Drone fears are uniting force in U.S.

Scott Shane and Michael D. Shear / New York Times News Service /


Published Mar 9, 2013 at 04:00AM / Updated Nov 19, 2013 at 12:31AM

WASHINGTON — The debate goes to the heart of a deeply rooted American suspicion about the government, the military and the surveillance state: the specter of drones streaking through the skies above U.S. cities and towns, controlled by faceless bureaucrats and equipped to spy or kill.

That Big Brother imagery — conjured up by Sen. Rand Paul of Kentucky during a more than 12-hour filibuster this week — has animated a surprisingly diverse swath of political interests that includes mainstream civil liberties groups, Republican and Democratic lawmakers, conservative research groups, liberal activists and right-wing conspiracy theorists.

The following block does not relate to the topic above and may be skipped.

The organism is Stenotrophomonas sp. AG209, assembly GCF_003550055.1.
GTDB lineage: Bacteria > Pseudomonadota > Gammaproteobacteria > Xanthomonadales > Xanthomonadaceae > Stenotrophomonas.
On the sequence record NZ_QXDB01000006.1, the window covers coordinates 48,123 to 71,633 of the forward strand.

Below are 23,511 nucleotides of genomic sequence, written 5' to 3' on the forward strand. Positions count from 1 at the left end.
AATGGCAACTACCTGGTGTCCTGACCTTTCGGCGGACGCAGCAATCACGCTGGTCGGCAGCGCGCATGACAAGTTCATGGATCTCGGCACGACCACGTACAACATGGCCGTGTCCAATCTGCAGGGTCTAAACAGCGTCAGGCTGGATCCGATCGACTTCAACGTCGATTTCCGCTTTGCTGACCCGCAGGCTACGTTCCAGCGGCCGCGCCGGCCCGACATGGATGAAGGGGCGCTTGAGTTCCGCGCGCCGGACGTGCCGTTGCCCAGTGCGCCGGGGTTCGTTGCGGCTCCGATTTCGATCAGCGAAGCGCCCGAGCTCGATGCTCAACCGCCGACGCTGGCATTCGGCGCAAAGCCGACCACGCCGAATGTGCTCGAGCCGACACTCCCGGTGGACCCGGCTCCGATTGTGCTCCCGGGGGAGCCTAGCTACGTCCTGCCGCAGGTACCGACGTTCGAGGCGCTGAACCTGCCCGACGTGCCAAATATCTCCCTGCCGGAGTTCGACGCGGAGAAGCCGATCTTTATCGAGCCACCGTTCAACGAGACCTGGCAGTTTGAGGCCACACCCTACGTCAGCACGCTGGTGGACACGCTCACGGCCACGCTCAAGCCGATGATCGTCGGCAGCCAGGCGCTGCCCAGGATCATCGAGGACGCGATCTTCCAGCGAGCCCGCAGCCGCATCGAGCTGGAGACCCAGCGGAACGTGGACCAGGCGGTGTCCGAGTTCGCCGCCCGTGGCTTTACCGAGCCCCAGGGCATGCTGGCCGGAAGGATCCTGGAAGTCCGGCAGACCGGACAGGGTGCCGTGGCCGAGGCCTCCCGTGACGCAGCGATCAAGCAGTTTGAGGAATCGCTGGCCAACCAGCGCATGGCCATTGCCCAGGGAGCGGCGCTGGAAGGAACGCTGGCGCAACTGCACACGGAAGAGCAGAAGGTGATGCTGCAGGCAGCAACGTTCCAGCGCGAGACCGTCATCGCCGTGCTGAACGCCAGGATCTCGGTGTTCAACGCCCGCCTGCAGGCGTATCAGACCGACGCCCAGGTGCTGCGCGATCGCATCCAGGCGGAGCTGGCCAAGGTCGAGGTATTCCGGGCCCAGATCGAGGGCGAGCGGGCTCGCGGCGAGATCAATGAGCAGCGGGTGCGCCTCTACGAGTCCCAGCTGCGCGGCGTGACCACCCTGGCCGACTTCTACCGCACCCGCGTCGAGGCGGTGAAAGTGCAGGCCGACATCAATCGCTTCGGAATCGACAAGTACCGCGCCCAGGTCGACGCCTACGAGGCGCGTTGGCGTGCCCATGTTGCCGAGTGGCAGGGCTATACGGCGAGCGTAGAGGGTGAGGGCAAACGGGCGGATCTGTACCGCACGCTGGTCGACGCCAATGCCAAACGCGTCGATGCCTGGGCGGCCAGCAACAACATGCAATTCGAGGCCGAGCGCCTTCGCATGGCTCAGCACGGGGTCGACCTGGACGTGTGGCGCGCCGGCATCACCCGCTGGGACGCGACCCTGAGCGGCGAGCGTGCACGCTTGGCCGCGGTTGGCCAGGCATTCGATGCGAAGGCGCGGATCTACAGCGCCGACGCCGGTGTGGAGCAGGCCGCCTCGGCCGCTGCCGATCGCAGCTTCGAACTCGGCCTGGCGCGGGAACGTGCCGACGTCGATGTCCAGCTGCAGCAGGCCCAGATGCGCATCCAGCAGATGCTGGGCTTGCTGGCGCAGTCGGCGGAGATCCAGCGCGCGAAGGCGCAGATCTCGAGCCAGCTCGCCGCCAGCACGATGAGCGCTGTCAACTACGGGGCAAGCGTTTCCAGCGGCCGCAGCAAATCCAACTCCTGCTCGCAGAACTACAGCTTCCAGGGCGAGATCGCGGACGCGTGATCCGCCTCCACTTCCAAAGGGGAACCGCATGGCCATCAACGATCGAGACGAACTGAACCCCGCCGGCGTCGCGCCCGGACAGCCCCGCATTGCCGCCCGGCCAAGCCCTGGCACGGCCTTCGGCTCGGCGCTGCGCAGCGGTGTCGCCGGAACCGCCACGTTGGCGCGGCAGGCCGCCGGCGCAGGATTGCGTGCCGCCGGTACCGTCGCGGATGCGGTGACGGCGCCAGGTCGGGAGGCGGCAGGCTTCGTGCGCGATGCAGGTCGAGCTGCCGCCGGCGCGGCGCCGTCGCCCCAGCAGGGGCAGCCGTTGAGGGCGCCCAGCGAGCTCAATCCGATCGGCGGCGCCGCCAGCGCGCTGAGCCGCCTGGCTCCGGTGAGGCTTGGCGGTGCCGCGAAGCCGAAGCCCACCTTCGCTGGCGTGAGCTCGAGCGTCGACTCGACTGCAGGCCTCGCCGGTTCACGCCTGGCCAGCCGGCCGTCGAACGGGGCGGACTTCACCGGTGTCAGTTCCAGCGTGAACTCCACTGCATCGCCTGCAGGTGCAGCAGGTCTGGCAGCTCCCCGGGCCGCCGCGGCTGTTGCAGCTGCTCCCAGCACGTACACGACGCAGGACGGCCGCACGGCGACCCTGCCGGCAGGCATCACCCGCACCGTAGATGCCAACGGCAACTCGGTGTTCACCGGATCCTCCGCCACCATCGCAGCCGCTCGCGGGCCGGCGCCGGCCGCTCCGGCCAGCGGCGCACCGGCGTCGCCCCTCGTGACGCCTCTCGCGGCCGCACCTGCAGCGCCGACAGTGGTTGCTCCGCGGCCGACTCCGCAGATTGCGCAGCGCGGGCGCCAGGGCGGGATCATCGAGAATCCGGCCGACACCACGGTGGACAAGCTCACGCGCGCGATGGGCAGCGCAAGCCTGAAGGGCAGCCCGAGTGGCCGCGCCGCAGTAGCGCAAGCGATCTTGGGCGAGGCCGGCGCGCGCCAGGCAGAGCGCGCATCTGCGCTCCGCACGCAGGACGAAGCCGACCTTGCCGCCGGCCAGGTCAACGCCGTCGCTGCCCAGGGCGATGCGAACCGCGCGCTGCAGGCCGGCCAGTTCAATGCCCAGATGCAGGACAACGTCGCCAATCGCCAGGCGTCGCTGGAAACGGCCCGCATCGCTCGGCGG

They agree on little else. But Paul’s soliloquy has tapped into a common anxiety on the left and the right about the dangers of unchecked government. And it has exposed fears about ultra-advanced technologies that are fueled by the increasingly fine line between science fiction and real life.

Drones have become the subject of urgent policy debates in Washington as lawmakers from both parties wrangle with President Barack Obama over their use to prosecute the fight against terrorism from the skies above countries like Pakistan and Yemen.

But they are also a part of the popular culture — toys sold by Amazon; central plot points in “Homeland” and a dozen other television shows and movies; the subject of endless macabre humor, notably by The Onion; and even the subject of poetry. (“Ode to the MQ-9 Reaper,” a serious work by New York poet Joe Pan that was just published in the journal Epiphany, describes the drone as “ultra-cool & promo slick, a predatory dart” that is “as self-aware as silverware.”)

A national nerve